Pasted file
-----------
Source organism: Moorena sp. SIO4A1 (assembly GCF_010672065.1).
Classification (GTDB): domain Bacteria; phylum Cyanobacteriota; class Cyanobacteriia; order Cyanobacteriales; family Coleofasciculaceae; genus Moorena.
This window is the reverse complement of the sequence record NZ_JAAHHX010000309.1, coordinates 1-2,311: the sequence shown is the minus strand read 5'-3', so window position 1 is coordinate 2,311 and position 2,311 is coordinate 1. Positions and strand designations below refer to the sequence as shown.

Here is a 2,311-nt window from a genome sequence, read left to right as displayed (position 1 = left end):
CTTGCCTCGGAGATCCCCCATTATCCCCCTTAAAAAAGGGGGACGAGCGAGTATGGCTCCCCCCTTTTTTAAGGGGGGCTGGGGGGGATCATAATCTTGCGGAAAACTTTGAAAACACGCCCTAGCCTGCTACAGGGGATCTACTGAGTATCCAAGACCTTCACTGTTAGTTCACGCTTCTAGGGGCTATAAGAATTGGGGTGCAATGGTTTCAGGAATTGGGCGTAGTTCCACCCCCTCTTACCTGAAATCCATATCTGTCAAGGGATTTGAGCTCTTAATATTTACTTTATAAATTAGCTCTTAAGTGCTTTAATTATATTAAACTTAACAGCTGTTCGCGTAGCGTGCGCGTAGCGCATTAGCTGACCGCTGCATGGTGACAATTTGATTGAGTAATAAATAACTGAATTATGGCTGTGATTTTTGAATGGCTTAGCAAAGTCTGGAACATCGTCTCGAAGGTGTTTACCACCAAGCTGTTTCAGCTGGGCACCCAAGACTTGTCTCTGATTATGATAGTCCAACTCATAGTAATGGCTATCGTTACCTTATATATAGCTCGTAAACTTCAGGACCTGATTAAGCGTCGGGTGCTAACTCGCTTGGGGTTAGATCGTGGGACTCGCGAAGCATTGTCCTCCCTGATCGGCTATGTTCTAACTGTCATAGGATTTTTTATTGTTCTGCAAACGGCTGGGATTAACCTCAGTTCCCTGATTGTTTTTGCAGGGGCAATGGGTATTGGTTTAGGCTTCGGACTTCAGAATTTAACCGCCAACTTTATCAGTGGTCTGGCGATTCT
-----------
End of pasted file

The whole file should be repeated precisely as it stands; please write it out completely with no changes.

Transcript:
Source organism: Moorena sp. SIO4A1 (assembly GCF_010672065.1).
Classification (GTDB): domain Bacteria; phylum Cyanobacteriota; class Cyanobacteriia; order Cyanobacteriales; family Coleofasciculaceae; genus Moorena.
This window is the reverse complement of the sequence record NZ_JAAHHX010000309.1, coordinates 1-2,311: the sequence shown is the minus strand read 5'-3', so window position 1 is coordinate 2,311 and position 2,311 is coordinate 1. Positions and strand designations below refer to the sequence as shown.

Here is a 2,311-nt window from a genome sequence, read left to right as displayed (position 1 = left end):
CTTGCCTCGGAGATCCCCCATTATCCCCCTTAAAAAAGGGGGACGAGCGAGTATGGCTCCCCCCTTTTTTAAGGGGGGCTGGGGGGGATCATAATCTTGCGGAAAACTTTGAAAACACGCCCTAGCCTGCTACAGGGGATCTACTGAGTATCCAAGACCTTCACTGTTAGTTCACGCTTCTAGGGGCTATAAGAATTGGGGTGCAATGGTTTCAGGAATTGGGCGTAGTTCCACCCCCTCTTACCTGAAATCCATATCTGTCAAGGGATTTGAGCTCTTAATATTTACTTTATAAATTAGCTCTTAAGTGCTTTAATTATATTAAACTTAACAGCTGTTCGCGTAGCGTGCGCGTAGCGCATTAGCTGACCGCTGCATGGTGACAATTTGATTGAGTAATAAATAACTGAATTATGGCTGTGATTTTTGAATGGCTTAGCAAAGTCTGGAACATCGTCTCGAAGGTGTTTACCACCAAGCTGTTTCAGCTGGGCACCCAAGACTTGTCTCTGATTATGATAGTCCAACTCATAGTAATGGCTATCGTTACCTTATATATAGCTCGTAAACTTCAGGACCTGATTAAGCGTCGGGTGCTAACTCGCTTGGGGTTAGATCGTGGGACTCGCGAAGCATTGTCCTCCCTGATCGGCTATGTTCTAACTGTCATAGGATTTTTTATTGTTCTGCAAACGGCTGGGATTAACCTCAGTTCCCTGATTGTTTTTGCAGGGGCAATGGGTATTGGTTTAGGCTTCGGACTTCAGAATTTAACCGCCAACTTTATCAGTGGTCTGGCGATTCT